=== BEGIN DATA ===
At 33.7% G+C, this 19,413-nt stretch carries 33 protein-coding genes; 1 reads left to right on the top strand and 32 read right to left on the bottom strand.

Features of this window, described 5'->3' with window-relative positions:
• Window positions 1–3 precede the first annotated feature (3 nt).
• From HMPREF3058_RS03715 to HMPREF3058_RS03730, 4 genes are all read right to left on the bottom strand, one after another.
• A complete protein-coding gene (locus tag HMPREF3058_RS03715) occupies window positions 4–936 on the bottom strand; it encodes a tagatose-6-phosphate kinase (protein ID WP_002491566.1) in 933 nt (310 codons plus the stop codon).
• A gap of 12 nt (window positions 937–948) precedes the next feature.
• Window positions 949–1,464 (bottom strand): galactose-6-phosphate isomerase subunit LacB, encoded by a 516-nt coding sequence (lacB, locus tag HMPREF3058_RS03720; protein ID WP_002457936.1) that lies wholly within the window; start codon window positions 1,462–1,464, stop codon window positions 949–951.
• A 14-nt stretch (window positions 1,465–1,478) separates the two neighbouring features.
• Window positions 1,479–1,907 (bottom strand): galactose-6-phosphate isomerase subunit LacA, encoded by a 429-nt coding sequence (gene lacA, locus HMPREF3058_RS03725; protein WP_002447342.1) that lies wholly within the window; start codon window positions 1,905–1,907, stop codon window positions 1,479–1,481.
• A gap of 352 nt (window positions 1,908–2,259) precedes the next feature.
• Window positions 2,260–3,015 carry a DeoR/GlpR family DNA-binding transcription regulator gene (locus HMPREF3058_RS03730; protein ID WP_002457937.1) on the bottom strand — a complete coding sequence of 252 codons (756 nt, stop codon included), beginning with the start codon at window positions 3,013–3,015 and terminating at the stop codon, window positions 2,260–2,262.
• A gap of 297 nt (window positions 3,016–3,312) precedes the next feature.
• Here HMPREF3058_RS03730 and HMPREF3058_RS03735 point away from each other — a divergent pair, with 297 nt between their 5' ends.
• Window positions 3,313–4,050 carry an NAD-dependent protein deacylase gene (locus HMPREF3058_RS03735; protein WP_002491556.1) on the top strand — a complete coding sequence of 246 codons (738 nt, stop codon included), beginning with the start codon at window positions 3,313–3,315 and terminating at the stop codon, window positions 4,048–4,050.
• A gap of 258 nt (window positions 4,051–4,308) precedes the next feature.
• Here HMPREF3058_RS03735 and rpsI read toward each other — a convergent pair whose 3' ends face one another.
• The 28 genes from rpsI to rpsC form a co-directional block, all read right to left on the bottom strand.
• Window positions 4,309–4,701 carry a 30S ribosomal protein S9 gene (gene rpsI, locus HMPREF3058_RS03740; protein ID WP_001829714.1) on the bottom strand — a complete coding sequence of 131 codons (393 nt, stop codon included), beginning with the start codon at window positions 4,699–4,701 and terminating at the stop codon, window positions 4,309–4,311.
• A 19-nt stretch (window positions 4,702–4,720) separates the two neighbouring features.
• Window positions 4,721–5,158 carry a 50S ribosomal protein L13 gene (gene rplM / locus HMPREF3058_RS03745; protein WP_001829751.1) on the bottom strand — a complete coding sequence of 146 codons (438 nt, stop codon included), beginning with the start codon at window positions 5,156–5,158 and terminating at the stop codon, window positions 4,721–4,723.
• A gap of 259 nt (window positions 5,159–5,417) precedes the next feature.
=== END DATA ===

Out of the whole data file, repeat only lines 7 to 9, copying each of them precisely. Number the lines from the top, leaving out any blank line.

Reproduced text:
• Window positions 949–1,464 (bottom strand): galactose-6-phosphate isomerase subunit LacB, encoded by a 516-nt coding sequence (lacB, locus tag HMPREF3058_RS03720; protein ID WP_002457936.1) that lies wholly within the window; start codon window positions 1,462–1,464, stop codon window positions 949–951.
• A 14-nt stretch (window positions 1,465–1,478) separates the two neighbouring features.
• Window positions 1,479–1,907 (bottom strand): galactose-6-phosphate isomerase subunit LacA, encoded by a 429-nt coding sequence (gene lacA, locus HMPREF3058_RS03725; protein WP_002447342.1) that lies wholly within the window; start codon window positions 1,905–1,907, stop codon window positions 1,479–1,481.